When was the last time you were able to take a deep breath and just relax? It's probably been a while, but who can blame you? Between your crazy weekday schedule and trying to play catch-up on the weekends, your life may seem a little more than "busy."
However, learning to control your breath in stressful or heated moments is one of the easiest (and most effective) ways to improve your mental, emotional and physical health.
In what ways can you learn to breathe better?
Belisa Vranich, PsyD, discusses how breathing can benefit all aspects of your life, as well as how to properly breathe.
RadioMD Presents:HER Radio | Original Air Date: February 19, 2015
Hosts: Michelle King Robson and Pamela Peeke, MD
Guest: Belisa Vranich, PsyD
PAM: So, you and I, Michelle, were reading the same Wall Street Journal article and it was all about breathing for better health and we were laughing going, “Seriously? Breathing.” I mean, we’ve got to do it anyway, only to figure out, “Hey, there’s a whole thing to this breathing that most of us aren’t doing it right and that we want to be able to have better health,” and, lo and behold, here we are with the author of a fabulous new book. Get on out there and get it, it’s called Breathe: 14 Days to Oxygenating, Recharging and Refueling Your Body and Brain.
We have with us Dr. Belisa Vranich and she is a renowned clinical psychologist who’s going to tell us all about how we’re supposed to breathe, for crying out loud. What a strange question to ask, isn’t it?
MICHELLE: As I’m holding my breath.
DR. VRANICH: Everyone’s breathing better immediately.
PAM: Okay. Already, I’m just doing it better. I mean, deep, cleansing breaths. I’m so conscious now. So, Dr. Vranich--
MICHELLE: I can hear you.
PAM: --help us understand.
DR. VRANICH: Okay, so what’s going on is that we take it for granted. I always joke that it’s right under your nose and we take it for granted. We do all kinds of other things to feel better, but breathing and oxygen, it’s the cornerstone to your health. So, if you’re not breathing well, you can get away with it for a long time but you’re just not feeling too good. So, I know that you giggled a little when you heard about breathing and I used to get that response about 2 years ago, 3 years ago, when I first started. Folks would go, “Oh, breathing. Uh, yeah, I’ve got that okay.” You know, I’d get the palm of the hand. And now, I have folks that say, “Oh, you know what? I know I don’t breathe well. You know, can you look at me?” Or, “What do you think?” Or, “Is this normal? I hold my breath at the computer. I’m always yawning. I sigh a lot. Can you help me out?” So, I think they’re beginning to recognize that it is a problem, that they’re not doing it well and that maybe they could use some direction.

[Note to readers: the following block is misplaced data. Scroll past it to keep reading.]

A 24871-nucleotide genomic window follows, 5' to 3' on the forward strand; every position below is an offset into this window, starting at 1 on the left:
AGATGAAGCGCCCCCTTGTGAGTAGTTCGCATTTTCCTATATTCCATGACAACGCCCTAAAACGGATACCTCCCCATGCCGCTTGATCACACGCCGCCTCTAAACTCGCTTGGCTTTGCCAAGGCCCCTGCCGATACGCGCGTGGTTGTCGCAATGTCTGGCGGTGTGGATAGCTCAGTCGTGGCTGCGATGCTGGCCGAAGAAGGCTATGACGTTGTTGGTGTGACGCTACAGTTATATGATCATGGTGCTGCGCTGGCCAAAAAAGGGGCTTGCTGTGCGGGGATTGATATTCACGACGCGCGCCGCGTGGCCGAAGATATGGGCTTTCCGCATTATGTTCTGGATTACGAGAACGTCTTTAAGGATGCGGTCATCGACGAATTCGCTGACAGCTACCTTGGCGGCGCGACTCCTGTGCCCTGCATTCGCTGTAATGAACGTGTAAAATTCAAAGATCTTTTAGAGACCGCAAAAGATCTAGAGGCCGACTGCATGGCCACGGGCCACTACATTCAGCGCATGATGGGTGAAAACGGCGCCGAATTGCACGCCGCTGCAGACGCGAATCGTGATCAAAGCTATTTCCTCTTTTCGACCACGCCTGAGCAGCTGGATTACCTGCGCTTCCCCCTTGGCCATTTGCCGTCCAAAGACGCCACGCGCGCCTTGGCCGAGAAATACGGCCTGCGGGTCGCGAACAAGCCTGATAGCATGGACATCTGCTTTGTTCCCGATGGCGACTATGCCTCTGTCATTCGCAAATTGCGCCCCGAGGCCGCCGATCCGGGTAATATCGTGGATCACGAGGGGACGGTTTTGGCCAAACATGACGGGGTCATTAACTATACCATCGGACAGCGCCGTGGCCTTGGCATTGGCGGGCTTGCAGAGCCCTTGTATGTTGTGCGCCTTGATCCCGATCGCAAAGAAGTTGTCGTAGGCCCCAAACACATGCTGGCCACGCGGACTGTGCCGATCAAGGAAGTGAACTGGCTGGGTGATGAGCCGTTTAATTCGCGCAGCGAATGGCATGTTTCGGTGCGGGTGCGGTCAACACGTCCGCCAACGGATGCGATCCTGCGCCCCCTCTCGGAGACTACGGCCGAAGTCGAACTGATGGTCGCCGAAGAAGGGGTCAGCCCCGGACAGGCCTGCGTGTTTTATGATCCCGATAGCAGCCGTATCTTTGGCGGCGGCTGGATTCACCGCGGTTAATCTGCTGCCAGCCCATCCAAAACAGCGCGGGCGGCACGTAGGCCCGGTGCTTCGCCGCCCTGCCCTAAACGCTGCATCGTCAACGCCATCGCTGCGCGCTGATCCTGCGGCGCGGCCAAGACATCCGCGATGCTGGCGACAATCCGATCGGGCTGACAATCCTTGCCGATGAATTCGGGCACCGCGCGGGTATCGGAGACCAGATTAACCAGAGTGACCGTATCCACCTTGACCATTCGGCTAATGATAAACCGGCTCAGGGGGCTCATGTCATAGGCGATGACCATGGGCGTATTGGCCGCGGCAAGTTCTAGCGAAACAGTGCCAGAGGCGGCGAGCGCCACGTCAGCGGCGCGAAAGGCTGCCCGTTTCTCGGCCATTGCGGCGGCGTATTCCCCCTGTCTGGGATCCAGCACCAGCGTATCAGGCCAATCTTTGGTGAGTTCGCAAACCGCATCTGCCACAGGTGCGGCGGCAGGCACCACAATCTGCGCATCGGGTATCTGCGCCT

MICHELLE: So, Belisa, what are the main reasons people come to your class?
DR. VRANICH: Stress reduction is number one. They may leave feeling better in a whole bunch of different areas, but most folks come saying, “I’m either worried too much. I’m stressed, I have panic attacks, I can’t turn the chatter off at night when I’m trying to sleep.” You know the chatter. That whole committee that won’t shut up in the evening when you’re trying to go to bed.
MICHELLE: Oh, yeah.
PAM: Oh, yeah, honey. Listen, we’ve got a whole choir going.
DR. VRANICH: You’ve got a choir, right?
PAM: Yeah, man. Coulda, shoulda, woulda. Why didn’t you get the 95 things done? I mean, I could just, you know? Hello.
DR. VRANICH: Exactly. I have a place for you in my class.
MICHELLE: Yes, we both need a spot. For sure.
PAM: We’ll be right up there in front row.
MICHELLE: You know, the problem with me is I hold my breath. I constantly hold my breath. Do you find a lot of people do that?
DR. VRANICH: A lot do and what you’re doing is that you’re bracing. So, it comes from two different things. It comes from bracing yourself because we’re always waiting for that second shoe to fall. Like, “What’s going to happen?” So, it helps us feel better to brace because it feels like we’re more in control and that we won’t be as thrown when something terrible happens.
MICHELLE: So true.
DR. VRANICH: So, it comes from modern life where just things happen out of nowhere. We’re hearing about terrible things and it’s an emotional response. Also, being in front of the computer and I know you’ve heard about the breath-holding that happens in front of the computer. We’re in a modern predatory state when you’re in front of your screen.
MICHELLE: Oh, my God.
DR. VRANICH: When you’re looking to catch something off in the distance or maybe just at your desk, you hold your breath because you’re focusing, so it’s that screen that is really making us hold our breath as well. Those two things—bad combination.
MICHELLE: So, what do we do? Oh, my gosh.
PAM: Yeah, I know. Like, right now, we’re all out of breaths waiting for you.
DR. VRANICH: Breathless, right?
PAM: I’m holding my breath.
MICHELLE: Which is bad.
PAM: Holding my breath waiting for an answer.